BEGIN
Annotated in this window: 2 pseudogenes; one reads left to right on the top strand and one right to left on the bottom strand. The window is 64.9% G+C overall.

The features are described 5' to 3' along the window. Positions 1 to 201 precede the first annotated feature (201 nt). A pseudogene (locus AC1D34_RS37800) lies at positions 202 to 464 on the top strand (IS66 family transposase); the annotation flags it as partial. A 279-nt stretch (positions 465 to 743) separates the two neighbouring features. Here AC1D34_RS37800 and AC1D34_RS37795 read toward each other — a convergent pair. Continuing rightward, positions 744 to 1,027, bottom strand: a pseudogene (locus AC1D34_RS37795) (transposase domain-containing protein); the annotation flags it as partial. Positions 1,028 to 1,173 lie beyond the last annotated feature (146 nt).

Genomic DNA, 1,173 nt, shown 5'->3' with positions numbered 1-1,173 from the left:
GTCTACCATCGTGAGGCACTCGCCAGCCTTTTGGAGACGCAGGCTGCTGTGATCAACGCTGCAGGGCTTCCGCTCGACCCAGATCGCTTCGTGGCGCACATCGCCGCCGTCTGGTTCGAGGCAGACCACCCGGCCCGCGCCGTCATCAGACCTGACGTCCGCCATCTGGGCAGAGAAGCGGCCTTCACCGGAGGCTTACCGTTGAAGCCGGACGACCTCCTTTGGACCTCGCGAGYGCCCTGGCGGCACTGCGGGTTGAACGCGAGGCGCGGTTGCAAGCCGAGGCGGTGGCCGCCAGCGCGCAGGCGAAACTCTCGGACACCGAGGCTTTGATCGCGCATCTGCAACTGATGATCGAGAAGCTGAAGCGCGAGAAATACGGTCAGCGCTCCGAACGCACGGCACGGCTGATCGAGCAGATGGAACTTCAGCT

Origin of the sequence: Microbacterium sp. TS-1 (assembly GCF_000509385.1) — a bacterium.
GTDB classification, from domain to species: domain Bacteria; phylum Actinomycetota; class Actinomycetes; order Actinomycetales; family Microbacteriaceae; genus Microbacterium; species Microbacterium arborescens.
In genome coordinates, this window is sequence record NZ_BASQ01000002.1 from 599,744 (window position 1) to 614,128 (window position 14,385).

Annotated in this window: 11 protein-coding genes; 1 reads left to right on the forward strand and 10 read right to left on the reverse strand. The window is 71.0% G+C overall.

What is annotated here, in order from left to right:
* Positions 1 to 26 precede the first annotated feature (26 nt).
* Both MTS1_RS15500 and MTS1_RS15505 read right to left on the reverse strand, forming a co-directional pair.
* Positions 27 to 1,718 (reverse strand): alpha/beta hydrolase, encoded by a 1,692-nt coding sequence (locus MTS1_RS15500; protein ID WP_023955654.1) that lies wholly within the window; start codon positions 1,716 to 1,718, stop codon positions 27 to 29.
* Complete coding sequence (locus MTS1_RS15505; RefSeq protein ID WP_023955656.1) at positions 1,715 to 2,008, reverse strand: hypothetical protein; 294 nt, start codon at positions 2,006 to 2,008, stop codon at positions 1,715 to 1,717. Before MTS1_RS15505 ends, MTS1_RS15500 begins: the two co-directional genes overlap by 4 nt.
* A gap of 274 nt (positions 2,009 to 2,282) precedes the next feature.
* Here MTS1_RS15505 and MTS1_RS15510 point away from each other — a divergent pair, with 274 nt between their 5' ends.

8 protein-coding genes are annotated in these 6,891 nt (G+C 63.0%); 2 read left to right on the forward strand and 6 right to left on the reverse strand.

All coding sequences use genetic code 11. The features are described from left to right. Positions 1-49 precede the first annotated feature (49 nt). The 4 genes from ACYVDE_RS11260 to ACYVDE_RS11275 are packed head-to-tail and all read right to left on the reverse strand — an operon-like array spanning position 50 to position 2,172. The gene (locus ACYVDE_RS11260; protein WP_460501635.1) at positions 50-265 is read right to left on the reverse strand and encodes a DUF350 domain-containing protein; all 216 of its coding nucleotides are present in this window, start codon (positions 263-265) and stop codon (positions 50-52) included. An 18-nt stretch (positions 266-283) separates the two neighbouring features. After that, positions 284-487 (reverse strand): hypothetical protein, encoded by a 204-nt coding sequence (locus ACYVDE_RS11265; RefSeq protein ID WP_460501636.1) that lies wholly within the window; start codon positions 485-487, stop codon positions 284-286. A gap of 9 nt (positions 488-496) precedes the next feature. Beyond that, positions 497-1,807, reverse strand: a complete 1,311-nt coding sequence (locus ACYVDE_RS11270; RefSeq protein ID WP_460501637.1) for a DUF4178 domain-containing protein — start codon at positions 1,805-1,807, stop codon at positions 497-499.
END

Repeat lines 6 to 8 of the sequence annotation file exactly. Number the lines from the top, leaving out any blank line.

GTDB classification, from domain to species: domain Bacteria; phylum Actinomycetota; class Actinomycetes; order Actinomycetales; family Microbacteriaceae; genus Microbacterium; species Microbacterium arborescens.
In genome coordinates, this window is sequence record NZ_BASQ01000002.1 from 599,744 (window position 1) to 614,128 (window position 14,385).

Annotated in this window: 11 protein-coding genes; 1 reads left to right on the forward strand and 10 read right to left on the reverse strand. The window is 71.0% G+C overall.